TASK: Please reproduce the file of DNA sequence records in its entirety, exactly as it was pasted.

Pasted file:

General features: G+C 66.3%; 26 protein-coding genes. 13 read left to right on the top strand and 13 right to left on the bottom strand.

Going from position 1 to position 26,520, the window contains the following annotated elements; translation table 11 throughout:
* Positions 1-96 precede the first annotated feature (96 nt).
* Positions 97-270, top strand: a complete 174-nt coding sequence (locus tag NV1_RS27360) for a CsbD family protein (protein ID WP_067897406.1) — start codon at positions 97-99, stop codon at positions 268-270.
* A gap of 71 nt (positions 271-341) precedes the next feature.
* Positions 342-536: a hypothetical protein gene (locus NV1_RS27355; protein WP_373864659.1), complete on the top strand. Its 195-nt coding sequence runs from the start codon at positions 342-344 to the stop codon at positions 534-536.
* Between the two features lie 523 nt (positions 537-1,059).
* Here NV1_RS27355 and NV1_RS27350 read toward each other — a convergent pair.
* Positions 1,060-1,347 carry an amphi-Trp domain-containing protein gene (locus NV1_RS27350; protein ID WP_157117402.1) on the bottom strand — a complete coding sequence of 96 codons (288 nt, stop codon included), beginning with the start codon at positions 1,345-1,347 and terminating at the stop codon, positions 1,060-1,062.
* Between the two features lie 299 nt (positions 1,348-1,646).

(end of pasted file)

General features: G+C 66.3%; 26 protein-coding genes. 13 read left to right on the top strand and 13 right to left on the bottom strand.

Going from position 1 to position 26,520, the window contains the following annotated elements; translation table 11 throughout:
* Positions 1-96 precede the first annotated feature (96 nt).
* Positions 97-270, top strand: a complete 174-nt coding sequence (locus tag NV1_RS27360) for a CsbD family protein (protein ID WP_067897406.1) — start codon at positions 97-99, stop codon at positions 268-270.
* A gap of 71 nt (positions 271-341) precedes the next feature.
* Positions 342-536: a hypothetical protein gene (locus NV1_RS27355; protein WP_373864659.1), complete on the top strand. Its 195-nt coding sequence runs from the start codon at positions 342-344 to the stop codon at positions 534-536.
* Between the two features lie 523 nt (positions 537-1,059).
* Here NV1_RS27355 and NV1_RS27350 read toward each other — a convergent pair.
* Positions 1,060-1,347 carry an amphi-Trp domain-containing protein gene (locus NV1_RS27350; protein ID WP_157117402.1) on the bottom strand — a complete coding sequence of 96 codons (288 nt, stop codon included), beginning with the start codon at positions 1,345-1,347 and terminating at the stop codon, positions 1,060-1,062.
* Between the two features lie 299 nt (positions 1,348-1,646).